House should reject regressive wrestling bill

The Minnesota House of Representatives – a body constituents expect to stride toward the future and move the state in a direction that ensures equal rights and opportunities for all – is considering doing just the opposite, at least as far as female high school athletes are concerned.

House bill H.F. 2437, which was passed by a voice vote Tuesday in the Education Policy Committee and will go to the House floor for vote, would repeal parts of existing state law that allow girls to participate in sports with boys if an equivalent is not offered for girls. Supporters of the bill introduced by Rep. Sondra Erickson, R-Princeton, including coaches, mothers and male wrestlers, contend coed wrestling competition is unfair and inappropriate, citing the sport’s compromising holds and full-contact nature. As Rep. Paul Marquart, DFL-Dilworth, said in the Star Tribune, “If we saw these same things in the hallways of the school, we’d break them up and send someone to detention.”

This is true; however, if a teacher saw two boys in the hallway engaged in the same activity, the same would happen. The fact that some boys are not comfortable with close female contact is not for the state to resolve. These boys, their parents and coaches need to handle these issues personally and within their families.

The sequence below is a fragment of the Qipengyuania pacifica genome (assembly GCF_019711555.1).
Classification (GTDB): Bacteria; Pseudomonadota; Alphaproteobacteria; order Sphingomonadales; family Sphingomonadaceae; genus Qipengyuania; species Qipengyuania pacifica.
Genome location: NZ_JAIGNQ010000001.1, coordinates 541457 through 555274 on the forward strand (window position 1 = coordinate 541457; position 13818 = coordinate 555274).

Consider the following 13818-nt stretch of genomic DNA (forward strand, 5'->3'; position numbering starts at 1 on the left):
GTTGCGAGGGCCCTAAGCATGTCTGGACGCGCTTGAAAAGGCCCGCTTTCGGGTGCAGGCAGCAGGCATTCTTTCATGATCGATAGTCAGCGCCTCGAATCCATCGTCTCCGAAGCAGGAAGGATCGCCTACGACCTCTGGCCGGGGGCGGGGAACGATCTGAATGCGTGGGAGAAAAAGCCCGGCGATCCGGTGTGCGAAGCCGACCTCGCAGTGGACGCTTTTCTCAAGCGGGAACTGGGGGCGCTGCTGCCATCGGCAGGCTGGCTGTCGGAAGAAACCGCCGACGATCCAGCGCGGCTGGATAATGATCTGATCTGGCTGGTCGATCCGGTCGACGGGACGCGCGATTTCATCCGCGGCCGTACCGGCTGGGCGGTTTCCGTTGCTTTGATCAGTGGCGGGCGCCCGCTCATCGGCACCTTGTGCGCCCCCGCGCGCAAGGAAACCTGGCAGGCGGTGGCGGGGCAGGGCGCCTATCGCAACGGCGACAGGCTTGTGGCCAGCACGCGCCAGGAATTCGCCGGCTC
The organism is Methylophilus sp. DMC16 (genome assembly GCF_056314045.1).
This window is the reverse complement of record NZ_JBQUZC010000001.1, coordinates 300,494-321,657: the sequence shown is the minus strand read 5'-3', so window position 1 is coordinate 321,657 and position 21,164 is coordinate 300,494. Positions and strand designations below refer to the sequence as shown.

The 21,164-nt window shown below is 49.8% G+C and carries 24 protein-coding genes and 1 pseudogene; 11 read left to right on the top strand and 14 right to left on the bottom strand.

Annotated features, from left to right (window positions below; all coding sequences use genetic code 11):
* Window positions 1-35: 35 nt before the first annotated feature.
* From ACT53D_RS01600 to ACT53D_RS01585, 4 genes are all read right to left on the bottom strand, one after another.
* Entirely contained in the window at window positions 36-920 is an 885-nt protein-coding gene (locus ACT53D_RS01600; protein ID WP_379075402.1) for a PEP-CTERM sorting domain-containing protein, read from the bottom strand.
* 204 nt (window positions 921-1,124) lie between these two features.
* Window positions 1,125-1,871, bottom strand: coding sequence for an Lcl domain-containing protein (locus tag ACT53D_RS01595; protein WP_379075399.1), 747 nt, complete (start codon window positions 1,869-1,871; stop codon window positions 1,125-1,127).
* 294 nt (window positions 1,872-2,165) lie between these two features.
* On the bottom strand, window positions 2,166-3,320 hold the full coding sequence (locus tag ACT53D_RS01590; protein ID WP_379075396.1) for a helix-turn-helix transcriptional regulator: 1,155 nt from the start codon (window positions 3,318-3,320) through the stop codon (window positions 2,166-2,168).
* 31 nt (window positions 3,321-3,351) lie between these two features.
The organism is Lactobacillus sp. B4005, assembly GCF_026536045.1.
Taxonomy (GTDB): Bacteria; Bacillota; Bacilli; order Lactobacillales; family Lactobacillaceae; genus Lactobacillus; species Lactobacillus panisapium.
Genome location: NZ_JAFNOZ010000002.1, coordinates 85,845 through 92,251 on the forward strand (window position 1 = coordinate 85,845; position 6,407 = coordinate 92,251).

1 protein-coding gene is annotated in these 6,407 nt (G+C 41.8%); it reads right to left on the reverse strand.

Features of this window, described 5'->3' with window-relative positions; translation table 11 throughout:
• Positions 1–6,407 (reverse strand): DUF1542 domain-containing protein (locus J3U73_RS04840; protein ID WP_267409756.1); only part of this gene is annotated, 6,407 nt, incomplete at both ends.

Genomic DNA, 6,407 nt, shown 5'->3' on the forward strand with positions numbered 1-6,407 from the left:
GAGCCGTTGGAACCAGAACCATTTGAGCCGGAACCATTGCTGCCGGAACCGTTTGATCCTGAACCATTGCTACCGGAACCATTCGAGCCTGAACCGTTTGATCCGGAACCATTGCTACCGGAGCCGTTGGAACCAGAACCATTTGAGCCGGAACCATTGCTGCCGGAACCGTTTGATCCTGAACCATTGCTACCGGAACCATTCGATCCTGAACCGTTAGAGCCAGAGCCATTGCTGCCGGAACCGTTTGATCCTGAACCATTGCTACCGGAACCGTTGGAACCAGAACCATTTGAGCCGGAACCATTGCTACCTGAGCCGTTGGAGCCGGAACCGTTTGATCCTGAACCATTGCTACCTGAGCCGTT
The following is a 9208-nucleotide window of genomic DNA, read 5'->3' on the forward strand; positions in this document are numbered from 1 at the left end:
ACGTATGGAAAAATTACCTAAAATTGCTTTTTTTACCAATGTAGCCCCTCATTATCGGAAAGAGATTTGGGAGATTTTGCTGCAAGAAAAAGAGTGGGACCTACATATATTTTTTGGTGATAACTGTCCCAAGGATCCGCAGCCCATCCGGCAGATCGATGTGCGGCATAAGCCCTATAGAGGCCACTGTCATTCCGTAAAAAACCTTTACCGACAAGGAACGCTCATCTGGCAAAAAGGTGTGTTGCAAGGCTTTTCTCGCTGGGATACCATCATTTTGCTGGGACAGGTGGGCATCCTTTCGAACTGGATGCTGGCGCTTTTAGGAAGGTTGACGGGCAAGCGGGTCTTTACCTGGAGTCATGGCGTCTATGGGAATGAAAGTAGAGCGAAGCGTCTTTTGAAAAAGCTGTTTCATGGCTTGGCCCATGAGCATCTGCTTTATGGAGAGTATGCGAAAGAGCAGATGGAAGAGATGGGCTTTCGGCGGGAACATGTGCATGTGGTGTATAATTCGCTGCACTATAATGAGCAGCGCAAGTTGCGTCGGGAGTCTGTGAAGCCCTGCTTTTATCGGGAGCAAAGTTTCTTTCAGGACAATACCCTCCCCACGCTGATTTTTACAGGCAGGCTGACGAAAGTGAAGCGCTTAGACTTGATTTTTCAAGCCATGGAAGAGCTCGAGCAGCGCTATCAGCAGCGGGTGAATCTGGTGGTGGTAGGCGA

As articulated by Mary Jo McGuire, DFL-Falcon Heights, a coed ban completely closes the door to female wrestlers. Statewide budget shortfalls and the fact that only approximately 26 Minnesota girls participate in wrestling would make it impossible for schools to offer a girls’ team. The low number of female participants should not discount their athleticism: In Erickson’s own hometown, a girl is captain of the youth wrestling team and has won three state tournaments and 95 percent of her matches.

This would be especially unfortunate in light of the success of women’s wrestling in Minnesota. The University’s Morris campus boasts one of the most successful women’s wrestling programs in the nation. So the precedent and proof of ability should be plain to anyone in the state who is familiar with the issue.

Opponents seek to derail the bill by attaching amendments that give decision-making power to the Minnesota State High School League, which has adamantly defended female athletes’ rights in past decisions.

Female rights have drastically evolved, and female access to management positions, all-male clubs and even voting has historically made many people uncomfortable. But sexism should be obsolete to modern state lawmaking bodies. State legislation allowing girls to wrestle boys was passed 21 years ago, and repealing it would essentially return the state to an era when gender equality was not recognized. High school girls should not have to fight for rights ensured by their mothers and grandmothers, and the state should encourage, not discourage, equal participation.